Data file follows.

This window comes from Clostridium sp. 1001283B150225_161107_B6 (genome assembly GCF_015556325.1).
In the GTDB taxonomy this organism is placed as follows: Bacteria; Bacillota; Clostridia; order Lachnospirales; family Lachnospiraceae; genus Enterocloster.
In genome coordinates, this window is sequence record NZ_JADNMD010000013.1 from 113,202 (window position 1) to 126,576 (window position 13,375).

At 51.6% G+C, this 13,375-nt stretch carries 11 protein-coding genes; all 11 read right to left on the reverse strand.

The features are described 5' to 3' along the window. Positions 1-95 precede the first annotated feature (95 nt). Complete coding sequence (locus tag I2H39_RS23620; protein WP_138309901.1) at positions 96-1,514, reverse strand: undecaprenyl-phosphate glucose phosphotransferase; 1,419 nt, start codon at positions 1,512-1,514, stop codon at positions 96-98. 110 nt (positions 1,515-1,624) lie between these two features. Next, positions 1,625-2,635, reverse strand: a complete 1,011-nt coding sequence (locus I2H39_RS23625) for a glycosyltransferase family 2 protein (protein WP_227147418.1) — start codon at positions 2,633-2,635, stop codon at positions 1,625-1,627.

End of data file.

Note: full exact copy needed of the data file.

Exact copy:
This window comes from Clostridium sp. 1001283B150225_161107_B6 (genome assembly GCF_015556325.1).
In the GTDB taxonomy this organism is placed as follows: Bacteria; Bacillota; Clostridia; order Lachnospirales; family Lachnospiraceae; genus Enterocloster.
In genome coordinates, this window is sequence record NZ_JADNMD010000013.1 from 113,202 (window position 1) to 126,576 (window position 13,375).

At 51.6% G+C, this 13,375-nt stretch carries 11 protein-coding genes; all 11 read right to left on the reverse strand.

The features are described 5' to 3' along the window. Positions 1-95 precede the first annotated feature (95 nt). Complete coding sequence (locus tag I2H39_RS23620; protein WP_138309901.1) at positions 96-1,514, reverse strand: undecaprenyl-phosphate glucose phosphotransferase; 1,419 nt, start codon at positions 1,512-1,514, stop codon at positions 96-98. 110 nt (positions 1,515-1,624) lie between these two features. Next, positions 1,625-2,635, reverse strand: a complete 1,011-nt coding sequence (locus I2H39_RS23625) for a glycosyltransferase family 2 protein (protein WP_227147418.1) — start codon at positions 2,633-2,635, stop codon at positions 1,625-1,627.